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In the Penal Colony

In the Penal Colony


by Franz Kafka

In the Penal Colony Foreignness and 'The Other' Quotes

How we cite our quotes: Citations follow this format: (Paragraph). We used Willa and Edwin Muir's translation.

Quote #1

The explorer thought to himself: It's always a ticklish matter to intervene decisively in other people's affairs. He was neither a member of the penal colony nor a citizen of the state to which it belonged. Were he to denounce this execution or actually try to stop it, they could say to him: You are a foreigner, mind your own business. He could make no answer to that, unless he were to add that he was amazed at himself in this connection, for he traveled only as an observer, with no intention at all of altering other people's methods of administering justice. (19)

The explorer is quite aware of his status as a foreigner, and feels it commits him to not interfering in other people's affairs. He's just there to watch. He would say he has no "right" to intervene, since he's not a member of the community he's watching (that's in fact exactly what he'll say when the officer decides to put himself into the machine). This makes him sound very much like an anthropologist.

Quote #2

Yet here he found himself strongly tempted. The injustice of the procedure and the inhumanity of the execution of the procedure were undeniable. No one could suppose that he had any selfish interest in the matter, for the condemned man was a complete stranger, not a fellow countryman or even at all sympathetic to him. (19)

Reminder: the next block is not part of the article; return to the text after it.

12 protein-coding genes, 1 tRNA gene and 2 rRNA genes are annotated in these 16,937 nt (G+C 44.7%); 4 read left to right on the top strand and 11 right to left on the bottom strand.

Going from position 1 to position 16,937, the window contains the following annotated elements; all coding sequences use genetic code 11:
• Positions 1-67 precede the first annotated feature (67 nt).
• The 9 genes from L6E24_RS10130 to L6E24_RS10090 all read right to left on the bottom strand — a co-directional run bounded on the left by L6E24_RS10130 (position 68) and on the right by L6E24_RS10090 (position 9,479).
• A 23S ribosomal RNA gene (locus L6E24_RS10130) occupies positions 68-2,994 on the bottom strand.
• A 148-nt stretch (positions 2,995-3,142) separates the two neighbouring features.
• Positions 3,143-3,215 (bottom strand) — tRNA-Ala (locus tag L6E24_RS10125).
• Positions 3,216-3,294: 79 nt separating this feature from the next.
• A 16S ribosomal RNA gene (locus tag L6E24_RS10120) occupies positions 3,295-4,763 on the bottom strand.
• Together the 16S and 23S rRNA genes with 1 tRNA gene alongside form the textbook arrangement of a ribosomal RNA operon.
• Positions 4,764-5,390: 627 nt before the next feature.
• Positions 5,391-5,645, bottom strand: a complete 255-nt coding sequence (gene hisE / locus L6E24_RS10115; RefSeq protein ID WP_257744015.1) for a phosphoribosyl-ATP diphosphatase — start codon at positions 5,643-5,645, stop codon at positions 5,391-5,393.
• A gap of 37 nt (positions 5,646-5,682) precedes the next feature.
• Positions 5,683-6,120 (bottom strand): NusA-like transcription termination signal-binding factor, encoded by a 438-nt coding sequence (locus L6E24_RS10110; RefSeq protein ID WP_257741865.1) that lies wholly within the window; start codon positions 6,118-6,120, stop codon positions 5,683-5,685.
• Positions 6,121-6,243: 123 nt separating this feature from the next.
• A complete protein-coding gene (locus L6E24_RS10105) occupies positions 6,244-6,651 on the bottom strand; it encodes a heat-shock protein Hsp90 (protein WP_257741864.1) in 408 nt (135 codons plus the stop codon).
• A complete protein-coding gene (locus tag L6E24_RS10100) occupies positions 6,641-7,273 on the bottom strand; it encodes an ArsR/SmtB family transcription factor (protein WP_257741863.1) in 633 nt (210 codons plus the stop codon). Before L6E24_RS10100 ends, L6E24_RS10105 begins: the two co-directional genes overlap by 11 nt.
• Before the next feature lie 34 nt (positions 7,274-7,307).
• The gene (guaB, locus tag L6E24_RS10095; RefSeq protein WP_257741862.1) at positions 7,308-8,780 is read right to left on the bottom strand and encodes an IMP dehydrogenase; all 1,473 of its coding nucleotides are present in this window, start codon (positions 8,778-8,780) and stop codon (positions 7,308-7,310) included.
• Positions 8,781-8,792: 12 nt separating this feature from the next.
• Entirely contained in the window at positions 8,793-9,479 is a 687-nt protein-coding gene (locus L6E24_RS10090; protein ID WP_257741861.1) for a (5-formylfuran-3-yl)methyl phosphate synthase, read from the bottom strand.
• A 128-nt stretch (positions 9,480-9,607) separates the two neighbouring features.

This particular situation challenges the explorer's willingness to show "tolerance." One wonders if this is the first time. Notice that he justifies his temptation to intervene as a matter of principle, not because he feels any sympathy for the condemned man. He says he does not. Rather, the colony's judicial procedure disagrees with his own understanding of what is right.

Quote #3

[The officer:] "Although he is powerful enough to take measures against me, he doesn't dare to do it yet, but he certainly means to use your verdict against me, the verdict of an illustrious foreigner." (25)

Even without the explorer himself taking any action, his mere presence in the colony puts him in the middle of a struggle between the new Commandant and the officer. Both assign him a special prestige as a foreigner, and want to use it to justify their own positions in the colony.

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